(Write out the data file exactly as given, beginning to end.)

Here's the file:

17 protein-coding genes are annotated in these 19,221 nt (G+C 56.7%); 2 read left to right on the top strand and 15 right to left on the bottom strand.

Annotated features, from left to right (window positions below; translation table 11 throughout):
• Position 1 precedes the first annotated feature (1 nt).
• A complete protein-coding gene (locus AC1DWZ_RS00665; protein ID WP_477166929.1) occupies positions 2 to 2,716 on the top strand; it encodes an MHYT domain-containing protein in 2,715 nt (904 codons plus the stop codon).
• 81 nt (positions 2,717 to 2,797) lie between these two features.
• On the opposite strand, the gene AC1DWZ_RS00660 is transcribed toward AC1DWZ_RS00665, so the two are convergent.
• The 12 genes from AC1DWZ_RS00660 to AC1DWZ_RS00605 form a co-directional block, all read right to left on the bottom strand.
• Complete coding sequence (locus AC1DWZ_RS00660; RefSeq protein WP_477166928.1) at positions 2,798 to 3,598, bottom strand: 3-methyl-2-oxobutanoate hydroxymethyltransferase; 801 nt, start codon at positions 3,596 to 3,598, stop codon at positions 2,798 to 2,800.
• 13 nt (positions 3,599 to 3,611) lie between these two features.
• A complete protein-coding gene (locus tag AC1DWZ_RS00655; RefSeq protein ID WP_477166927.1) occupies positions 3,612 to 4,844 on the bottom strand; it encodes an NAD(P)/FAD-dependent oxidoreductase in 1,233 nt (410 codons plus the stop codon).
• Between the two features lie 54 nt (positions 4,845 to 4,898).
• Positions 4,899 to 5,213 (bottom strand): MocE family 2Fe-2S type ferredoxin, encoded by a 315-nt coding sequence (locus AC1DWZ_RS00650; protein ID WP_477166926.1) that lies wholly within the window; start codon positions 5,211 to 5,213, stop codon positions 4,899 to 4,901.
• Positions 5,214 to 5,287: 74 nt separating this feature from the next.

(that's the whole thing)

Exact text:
17 protein-coding genes are annotated in these 19,221 nt (G+C 56.7%); 2 read left to right on the top strand and 15 right to left on the bottom strand.

Annotated features, from left to right (window positions below; translation table 11 throughout):
• Position 1 precedes the first annotated feature (1 nt).
• A complete protein-coding gene (locus AC1DWZ_RS00665; protein ID WP_477166929.1) occupies positions 2 to 2,716 on the top strand; it encodes an MHYT domain-containing protein in 2,715 nt (904 codons plus the stop codon).
• 81 nt (positions 2,717 to 2,797) lie between these two features.
• On the opposite strand, the gene AC1DWZ_RS00660 is transcribed toward AC1DWZ_RS00665, so the two are convergent.
• The 12 genes from AC1DWZ_RS00660 to AC1DWZ_RS00605 form a co-directional block, all read right to left on the bottom strand.
• Complete coding sequence (locus AC1DWZ_RS00660; RefSeq protein WP_477166928.1) at positions 2,798 to 3,598, bottom strand: 3-methyl-2-oxobutanoate hydroxymethyltransferase; 801 nt, start codon at positions 3,596 to 3,598, stop codon at positions 2,798 to 2,800.
• 13 nt (positions 3,599 to 3,611) lie between these two features.
• A complete protein-coding gene (locus tag AC1DWZ_RS00655; RefSeq protein ID WP_477166927.1) occupies positions 3,612 to 4,844 on the bottom strand; it encodes an NAD(P)/FAD-dependent oxidoreductase in 1,233 nt (410 codons plus the stop codon).
• Between the two features lie 54 nt (positions 4,845 to 4,898).
• Positions 4,899 to 5,213 (bottom strand): MocE family 2Fe-2S type ferredoxin, encoded by a 315-nt coding sequence (locus AC1DWZ_RS00650; protein ID WP_477166926.1) that lies wholly within the window; start codon positions 5,211 to 5,213, stop codon positions 4,899 to 4,901.
• Positions 5,214 to 5,287: 74 nt separating this feature from the next.